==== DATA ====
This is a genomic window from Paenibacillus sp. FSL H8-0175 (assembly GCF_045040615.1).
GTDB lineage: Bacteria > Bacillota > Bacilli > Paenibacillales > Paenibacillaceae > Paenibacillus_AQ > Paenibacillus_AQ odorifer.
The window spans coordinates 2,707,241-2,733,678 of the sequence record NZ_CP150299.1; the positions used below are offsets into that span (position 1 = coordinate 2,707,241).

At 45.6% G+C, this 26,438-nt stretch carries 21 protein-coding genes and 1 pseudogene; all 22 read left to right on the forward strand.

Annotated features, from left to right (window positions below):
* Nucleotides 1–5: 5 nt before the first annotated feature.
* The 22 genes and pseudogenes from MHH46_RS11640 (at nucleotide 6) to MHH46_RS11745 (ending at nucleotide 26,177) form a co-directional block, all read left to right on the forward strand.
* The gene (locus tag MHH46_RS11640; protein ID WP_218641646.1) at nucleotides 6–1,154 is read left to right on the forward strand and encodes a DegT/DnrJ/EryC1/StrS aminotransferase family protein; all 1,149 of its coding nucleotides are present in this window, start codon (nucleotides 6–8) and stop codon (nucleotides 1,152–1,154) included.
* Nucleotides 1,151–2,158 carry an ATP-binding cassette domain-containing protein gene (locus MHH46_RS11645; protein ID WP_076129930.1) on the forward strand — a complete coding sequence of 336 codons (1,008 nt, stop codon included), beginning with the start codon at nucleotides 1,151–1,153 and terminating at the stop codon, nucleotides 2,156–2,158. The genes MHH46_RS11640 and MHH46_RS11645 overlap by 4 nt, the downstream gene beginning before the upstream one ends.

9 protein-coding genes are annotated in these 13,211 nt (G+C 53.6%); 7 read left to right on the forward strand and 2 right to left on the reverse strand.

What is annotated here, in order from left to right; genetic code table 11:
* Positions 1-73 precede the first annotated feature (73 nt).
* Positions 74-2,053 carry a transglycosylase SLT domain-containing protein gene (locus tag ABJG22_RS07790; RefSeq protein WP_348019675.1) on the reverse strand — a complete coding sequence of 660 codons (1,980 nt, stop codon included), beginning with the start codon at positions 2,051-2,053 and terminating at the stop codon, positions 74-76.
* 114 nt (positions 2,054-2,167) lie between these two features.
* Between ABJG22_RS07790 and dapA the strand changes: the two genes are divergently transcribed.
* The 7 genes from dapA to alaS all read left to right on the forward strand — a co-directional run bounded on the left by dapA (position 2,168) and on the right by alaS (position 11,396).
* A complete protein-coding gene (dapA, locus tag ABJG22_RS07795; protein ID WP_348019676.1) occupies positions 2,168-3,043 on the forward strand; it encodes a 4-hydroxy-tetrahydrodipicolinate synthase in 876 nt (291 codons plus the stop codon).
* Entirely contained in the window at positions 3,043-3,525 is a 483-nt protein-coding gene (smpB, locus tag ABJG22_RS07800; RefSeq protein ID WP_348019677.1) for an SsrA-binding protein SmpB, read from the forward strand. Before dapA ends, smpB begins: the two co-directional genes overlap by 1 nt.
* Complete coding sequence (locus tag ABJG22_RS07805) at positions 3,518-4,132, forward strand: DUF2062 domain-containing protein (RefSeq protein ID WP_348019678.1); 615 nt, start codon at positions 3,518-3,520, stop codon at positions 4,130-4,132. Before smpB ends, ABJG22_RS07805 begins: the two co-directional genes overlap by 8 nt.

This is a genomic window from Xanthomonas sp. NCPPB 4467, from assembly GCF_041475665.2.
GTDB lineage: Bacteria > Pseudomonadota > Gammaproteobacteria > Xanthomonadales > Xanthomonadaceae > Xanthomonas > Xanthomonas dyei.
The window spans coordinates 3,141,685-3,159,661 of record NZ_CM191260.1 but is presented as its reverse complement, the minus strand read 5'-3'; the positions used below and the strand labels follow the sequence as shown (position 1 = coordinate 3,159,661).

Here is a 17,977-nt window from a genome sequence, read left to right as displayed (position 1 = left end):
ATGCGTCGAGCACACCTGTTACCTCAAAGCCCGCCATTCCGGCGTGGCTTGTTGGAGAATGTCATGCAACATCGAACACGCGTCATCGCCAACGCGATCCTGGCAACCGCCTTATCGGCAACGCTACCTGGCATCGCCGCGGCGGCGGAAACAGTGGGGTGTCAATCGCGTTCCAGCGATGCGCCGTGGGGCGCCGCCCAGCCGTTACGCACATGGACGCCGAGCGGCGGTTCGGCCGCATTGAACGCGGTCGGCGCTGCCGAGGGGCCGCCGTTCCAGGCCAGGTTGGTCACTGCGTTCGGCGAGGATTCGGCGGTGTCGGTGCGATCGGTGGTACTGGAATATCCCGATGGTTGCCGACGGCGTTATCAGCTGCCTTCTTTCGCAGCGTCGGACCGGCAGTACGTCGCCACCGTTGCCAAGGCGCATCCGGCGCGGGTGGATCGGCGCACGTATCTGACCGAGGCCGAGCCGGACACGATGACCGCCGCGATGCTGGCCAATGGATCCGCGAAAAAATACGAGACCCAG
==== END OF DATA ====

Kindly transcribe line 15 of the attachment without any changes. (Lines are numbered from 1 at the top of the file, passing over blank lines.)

* Between ABJG22_RS07790 and dapA the strand changes: the two genes are divergently transcribed.